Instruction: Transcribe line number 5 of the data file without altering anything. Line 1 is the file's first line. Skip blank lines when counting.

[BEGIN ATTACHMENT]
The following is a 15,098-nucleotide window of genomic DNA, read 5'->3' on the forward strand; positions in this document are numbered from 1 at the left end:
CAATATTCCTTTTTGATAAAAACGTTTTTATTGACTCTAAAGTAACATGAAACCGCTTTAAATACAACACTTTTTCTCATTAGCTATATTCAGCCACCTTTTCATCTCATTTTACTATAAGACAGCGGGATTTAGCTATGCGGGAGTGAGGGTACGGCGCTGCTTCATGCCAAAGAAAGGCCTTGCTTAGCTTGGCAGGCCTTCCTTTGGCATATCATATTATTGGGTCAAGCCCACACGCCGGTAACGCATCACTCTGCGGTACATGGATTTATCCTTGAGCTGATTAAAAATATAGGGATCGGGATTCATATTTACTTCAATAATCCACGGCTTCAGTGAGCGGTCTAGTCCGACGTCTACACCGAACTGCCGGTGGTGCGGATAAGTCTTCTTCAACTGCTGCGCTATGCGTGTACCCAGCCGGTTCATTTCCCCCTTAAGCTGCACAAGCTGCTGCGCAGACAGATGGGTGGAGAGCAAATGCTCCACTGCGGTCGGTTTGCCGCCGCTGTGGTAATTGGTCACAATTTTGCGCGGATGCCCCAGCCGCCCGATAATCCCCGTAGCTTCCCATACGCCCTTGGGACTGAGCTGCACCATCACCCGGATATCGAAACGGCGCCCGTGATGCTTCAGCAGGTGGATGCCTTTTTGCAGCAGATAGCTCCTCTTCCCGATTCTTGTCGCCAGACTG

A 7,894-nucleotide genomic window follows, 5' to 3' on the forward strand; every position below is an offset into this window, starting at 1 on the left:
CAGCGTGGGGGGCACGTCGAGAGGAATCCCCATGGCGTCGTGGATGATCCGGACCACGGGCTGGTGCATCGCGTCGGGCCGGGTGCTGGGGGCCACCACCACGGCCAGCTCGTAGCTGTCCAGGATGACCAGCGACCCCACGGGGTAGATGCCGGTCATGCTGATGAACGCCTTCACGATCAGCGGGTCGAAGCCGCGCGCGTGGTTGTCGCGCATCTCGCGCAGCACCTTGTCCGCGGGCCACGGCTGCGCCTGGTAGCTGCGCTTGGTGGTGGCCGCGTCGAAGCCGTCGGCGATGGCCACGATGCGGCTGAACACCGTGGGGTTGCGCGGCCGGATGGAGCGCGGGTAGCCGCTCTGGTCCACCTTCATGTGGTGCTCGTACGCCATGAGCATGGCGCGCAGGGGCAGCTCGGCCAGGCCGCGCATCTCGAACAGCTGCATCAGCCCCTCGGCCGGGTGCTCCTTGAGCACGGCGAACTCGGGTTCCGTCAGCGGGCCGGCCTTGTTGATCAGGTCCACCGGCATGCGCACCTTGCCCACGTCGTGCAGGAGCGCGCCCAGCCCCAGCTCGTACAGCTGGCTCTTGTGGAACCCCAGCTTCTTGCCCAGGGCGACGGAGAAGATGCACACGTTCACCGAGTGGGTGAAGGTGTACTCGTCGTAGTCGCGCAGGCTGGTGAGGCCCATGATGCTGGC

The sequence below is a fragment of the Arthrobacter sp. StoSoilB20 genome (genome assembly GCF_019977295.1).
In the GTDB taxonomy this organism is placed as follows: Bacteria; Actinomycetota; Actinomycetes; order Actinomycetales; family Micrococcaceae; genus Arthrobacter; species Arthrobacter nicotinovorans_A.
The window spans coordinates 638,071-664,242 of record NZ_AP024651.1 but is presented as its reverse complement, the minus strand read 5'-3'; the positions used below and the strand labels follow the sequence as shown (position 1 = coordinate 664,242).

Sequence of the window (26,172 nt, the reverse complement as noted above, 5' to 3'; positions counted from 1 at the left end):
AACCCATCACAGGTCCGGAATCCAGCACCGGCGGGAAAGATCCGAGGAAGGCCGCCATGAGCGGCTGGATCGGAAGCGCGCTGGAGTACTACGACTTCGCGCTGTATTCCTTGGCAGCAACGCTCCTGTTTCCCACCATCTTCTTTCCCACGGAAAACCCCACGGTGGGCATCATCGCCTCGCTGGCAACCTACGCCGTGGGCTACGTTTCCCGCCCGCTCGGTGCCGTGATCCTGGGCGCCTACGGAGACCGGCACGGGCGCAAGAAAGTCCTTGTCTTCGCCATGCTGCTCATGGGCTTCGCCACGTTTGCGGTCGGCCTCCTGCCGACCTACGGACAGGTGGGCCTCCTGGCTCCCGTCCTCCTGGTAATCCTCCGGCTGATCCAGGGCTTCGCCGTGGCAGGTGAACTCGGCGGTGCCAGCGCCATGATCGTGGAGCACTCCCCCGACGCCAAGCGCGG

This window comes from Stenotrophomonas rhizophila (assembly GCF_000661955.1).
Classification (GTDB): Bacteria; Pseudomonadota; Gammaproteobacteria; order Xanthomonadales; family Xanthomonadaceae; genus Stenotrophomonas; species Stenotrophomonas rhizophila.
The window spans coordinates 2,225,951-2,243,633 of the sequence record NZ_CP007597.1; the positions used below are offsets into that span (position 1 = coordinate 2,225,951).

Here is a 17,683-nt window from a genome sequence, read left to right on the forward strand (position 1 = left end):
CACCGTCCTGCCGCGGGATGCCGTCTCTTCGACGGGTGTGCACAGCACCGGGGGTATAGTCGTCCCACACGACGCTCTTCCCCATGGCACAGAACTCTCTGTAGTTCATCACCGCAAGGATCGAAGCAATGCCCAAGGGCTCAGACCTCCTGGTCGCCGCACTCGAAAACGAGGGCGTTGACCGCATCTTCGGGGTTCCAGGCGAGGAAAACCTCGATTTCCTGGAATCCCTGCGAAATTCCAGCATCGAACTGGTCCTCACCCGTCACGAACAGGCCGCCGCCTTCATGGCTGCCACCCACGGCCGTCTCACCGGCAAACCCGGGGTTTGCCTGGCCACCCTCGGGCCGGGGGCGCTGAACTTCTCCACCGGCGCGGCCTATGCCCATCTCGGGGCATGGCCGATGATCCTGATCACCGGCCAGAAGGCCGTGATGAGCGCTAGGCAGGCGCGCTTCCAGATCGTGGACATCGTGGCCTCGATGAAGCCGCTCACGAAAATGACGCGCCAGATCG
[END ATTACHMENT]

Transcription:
The sequence below is a fragment of the Arthrobacter sp. StoSoilB20 genome (genome assembly GCF_019977295.1).